23. Zhukov, p. 286. Zhukov stresses that the operational and mobilization plans could be implemented only by the special permission of the political leaders of the Soviet government and that this permission was not given until the early hours of 22 June 1941. Ibid.
24. Zhukov, p. 286.
25. John Erickson, The Road to Stalingrad: Stalin's War with Germany (New York: Harper and Row, 1975), Volume I, p. 140. Zhukov states that the General Staff had directed three of the four armies named by Erickson to begin moving forward from interior military districts on 13 May 1941; the Twenty-first Army's destination is identified as Gomel, Zhukov, p. 282.
26. Erickson, p. 182.
27. Vasilevsky, p. 81.
28. Vasilevsky, p. 82; Zhukov, p. 286. Moreover, Vospominaniya I razmyshleniya plainly suggests that the rationale for the force movements begun in mid-May 1941 was the General Staff's calculation that the troops in the western frontier districts would not be able to repulse the initial German onslaught without additional armies. Zhukov, p. 280.
29. Erickson, pp. 77, 91-92, 108, 109-10, 117, and 125.
30. Vasilevsky, p. 82.
31. Martin van Creveld, Supplying War: Logistics from Wallenstein to Patton (Cambridge: Cambridge University Press, 1977), p. 180.
32. Ibid., p. 175. That Barbarossa "came so close to its goal ... was due less to the excellence of the preparations than to the determination of troops and commanders to give their all, to bear the most appalling hardships, and to make do with whatever means were given to, or found by, them." Ibid.
33. Carl von Clauwwitz, On War, edited and translated by Michael Howard and Peter Paret (Princeton, New Jersey: Princeton University Press, 1976), p. 115.
34. Ernest A. Moody, "William of Ockham," The Encyclopedia of Philosophy, edited by Paul Edwards (New York: Macmillan, 1967), Volume 8, p. 307.
35. Even in the case of Leon Trotsky, Soviet propensities to rewrite history as necessary to accord with the prevailing party line have not sustained a fabrication as elaborate and detailed as that demanded by Fugate's interpretation of Barbarossa. For example, the main historical distortion regarding Trotsky in the Progress Publisher's translation of A. A. Grechko's The Armed Forces of the Soviet Union (Moscow, 1977) does not lie in such things as the transparent denunciations of the Trotskyites' "'subjectivism, spontaneity and anarchism" or their alleged opposition to the principle of one-man command. (pp. 36, 41) The biggest distortion lies, instead, in the failure to mention at all the near genius displayed by Trotsky from late 1917 to November 1920 in transforming the Red Guards from "a motley crew into a multimillion man, disciplined, military force" which, under Trotsky's able leadership, defeated the White Russians led by such capable military professionals as A. V. Kolchak, A. I. Denikin, and N. N. Yudenich. Harriet Fast Scott and William F. Scott, The Armed Forces of the USSR, second edition (Boulder, Colorado: Westview Press, 1981), pp. 7-8. Moreover, in the case of Barbarossa, Western sources basically confirm the Soviets' overall account rather than contradicting it as they do in the case of Soviet depictions Trotsky's role in creating the Red Army.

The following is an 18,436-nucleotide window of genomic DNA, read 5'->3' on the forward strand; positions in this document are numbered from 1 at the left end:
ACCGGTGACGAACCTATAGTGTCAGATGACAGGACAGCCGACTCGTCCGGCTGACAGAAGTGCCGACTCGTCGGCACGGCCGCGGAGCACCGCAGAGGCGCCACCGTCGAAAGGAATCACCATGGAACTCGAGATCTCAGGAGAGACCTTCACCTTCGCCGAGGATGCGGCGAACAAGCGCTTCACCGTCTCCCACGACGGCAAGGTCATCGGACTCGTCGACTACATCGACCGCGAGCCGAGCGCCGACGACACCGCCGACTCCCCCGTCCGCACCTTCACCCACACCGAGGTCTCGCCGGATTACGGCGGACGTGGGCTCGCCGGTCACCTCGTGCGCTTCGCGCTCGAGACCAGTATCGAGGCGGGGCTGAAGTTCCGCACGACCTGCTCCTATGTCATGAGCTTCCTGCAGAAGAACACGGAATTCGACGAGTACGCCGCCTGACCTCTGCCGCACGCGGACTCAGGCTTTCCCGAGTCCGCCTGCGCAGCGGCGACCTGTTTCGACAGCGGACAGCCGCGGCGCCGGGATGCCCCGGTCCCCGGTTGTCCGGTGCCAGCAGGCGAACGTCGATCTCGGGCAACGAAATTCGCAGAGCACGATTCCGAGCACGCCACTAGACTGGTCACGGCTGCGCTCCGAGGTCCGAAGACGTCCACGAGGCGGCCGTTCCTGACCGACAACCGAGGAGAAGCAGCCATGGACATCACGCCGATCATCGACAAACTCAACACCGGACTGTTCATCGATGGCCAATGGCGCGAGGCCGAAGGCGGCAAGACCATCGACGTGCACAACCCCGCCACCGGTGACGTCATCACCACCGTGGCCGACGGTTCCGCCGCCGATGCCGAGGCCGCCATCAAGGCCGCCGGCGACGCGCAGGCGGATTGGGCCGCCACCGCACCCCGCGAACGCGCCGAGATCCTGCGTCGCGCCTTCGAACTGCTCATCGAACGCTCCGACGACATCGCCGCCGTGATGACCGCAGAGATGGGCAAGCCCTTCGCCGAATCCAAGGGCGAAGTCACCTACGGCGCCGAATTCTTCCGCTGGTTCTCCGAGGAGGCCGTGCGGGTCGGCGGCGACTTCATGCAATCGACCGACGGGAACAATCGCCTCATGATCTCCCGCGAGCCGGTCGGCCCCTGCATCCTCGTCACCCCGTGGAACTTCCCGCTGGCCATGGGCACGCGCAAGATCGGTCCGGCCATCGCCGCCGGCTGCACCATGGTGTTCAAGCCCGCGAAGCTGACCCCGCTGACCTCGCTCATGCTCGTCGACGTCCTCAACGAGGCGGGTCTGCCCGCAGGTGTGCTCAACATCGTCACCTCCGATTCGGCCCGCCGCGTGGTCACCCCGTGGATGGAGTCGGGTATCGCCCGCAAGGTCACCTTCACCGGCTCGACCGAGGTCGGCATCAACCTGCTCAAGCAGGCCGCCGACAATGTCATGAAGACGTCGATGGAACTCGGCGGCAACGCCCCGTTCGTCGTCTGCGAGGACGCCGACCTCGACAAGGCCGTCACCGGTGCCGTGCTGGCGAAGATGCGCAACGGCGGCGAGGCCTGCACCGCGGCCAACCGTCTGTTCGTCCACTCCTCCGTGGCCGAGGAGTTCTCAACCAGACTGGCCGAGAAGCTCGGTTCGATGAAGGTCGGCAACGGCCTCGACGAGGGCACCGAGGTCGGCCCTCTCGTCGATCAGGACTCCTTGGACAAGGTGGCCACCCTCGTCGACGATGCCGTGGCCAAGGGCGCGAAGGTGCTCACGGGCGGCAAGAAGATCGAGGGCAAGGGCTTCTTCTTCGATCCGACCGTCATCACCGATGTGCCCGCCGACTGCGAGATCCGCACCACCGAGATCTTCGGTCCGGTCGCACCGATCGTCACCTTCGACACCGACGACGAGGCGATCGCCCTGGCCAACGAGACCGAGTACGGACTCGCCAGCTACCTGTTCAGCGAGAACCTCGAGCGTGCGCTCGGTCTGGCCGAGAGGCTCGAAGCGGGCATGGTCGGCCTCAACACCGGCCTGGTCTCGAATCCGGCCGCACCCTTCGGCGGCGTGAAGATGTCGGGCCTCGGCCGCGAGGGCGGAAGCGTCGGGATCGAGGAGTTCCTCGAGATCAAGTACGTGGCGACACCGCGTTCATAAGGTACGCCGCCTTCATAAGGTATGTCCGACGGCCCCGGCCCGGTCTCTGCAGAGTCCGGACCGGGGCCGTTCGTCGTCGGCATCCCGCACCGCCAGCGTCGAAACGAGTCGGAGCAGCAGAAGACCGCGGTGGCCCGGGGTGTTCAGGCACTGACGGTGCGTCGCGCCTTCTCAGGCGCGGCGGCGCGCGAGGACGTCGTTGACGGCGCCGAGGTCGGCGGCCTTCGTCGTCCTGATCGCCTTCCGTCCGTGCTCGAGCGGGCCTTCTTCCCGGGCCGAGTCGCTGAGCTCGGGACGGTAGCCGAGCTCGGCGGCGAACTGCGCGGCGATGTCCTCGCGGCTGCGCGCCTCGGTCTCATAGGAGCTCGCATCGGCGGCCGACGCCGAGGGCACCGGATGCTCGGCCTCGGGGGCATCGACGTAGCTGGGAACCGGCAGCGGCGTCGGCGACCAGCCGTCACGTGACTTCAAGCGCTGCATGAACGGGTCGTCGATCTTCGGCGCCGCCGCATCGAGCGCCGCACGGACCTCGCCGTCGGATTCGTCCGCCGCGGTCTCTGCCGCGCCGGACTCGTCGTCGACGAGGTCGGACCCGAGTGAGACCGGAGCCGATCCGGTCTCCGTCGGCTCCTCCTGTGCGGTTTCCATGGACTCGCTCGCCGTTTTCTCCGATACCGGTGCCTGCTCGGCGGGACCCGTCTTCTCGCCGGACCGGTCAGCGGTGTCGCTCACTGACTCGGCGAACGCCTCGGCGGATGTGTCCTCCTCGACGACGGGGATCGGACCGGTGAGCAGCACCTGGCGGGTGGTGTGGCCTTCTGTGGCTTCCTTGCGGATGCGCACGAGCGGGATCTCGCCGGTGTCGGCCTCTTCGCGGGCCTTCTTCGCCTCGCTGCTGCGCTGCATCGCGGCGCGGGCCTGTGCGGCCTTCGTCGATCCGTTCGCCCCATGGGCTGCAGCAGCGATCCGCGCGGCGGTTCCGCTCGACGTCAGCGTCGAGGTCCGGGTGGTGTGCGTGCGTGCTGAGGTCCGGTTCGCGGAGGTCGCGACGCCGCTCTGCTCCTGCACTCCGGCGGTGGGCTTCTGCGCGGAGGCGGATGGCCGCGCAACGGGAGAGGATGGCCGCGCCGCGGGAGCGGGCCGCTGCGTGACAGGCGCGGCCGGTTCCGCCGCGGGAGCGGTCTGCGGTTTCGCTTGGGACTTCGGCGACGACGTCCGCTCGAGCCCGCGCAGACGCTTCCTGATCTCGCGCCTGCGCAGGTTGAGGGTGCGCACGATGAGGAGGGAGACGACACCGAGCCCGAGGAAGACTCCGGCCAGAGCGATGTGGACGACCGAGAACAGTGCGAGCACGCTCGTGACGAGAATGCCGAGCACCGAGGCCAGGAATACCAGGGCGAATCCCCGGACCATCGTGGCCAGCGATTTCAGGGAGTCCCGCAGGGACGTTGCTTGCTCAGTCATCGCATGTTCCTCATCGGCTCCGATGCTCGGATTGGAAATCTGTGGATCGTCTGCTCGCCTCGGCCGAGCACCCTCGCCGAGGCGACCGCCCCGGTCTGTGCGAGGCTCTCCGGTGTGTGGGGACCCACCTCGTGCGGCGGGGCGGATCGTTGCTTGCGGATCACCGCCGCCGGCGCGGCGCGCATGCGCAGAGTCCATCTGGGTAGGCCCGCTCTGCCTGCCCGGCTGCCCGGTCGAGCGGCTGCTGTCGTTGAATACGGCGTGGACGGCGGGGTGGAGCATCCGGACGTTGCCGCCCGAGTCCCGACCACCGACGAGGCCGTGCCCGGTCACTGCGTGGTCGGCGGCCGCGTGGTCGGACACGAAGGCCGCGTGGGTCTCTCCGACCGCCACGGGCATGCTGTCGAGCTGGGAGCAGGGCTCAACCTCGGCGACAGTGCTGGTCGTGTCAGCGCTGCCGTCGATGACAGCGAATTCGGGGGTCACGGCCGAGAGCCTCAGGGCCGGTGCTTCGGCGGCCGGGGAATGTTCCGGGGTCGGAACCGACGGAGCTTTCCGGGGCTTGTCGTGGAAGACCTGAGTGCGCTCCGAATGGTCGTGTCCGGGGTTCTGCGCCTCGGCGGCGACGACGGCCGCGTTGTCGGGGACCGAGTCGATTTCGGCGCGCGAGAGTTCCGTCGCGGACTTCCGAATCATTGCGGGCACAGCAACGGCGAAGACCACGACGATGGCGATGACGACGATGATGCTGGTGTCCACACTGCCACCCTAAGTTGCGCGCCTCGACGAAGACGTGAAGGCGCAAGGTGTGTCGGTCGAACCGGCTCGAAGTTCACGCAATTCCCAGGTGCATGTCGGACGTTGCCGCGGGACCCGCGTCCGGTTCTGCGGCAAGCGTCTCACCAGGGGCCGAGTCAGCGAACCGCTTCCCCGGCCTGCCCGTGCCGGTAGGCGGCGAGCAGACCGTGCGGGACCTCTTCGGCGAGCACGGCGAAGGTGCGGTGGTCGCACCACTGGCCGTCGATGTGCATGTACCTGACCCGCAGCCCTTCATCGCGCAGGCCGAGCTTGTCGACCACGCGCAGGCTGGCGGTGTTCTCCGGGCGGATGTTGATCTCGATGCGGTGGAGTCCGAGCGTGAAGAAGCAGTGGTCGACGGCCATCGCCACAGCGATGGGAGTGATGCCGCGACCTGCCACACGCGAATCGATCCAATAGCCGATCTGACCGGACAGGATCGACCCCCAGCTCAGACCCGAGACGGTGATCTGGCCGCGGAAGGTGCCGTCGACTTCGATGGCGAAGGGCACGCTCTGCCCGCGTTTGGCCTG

36. Erickson, p. 222. As Garthoff concluded in 1953, "despite the theoretical awareness of the desirability of retreat under unfavorable conditions, the Red Army in 1941 was totally unprepared for withdrawal and defense in depth. The Soviets succeeded in accomplishing the exceedingly difficult task of stopping the German advance primarily because the Germans had overestimated their own capabilities, not because the Soviets had correctly estimated theirs." Garthoff, pp. 160-61. The magnitude of the disaster suffered by the Soviets during the beginning period of the Great Patriotic War is evident in the following statistics. During the initial three months of Barbarossa, the Soviets lost roughly two million men (most of whom were taken prisoner by the Germans), 8000 planes (more than three-quarters of the Red Air Force's strength on 22 June 1941), and 17,500 ranks (from an initial inventory of about 24,000). Garthoff, pp. 428-31.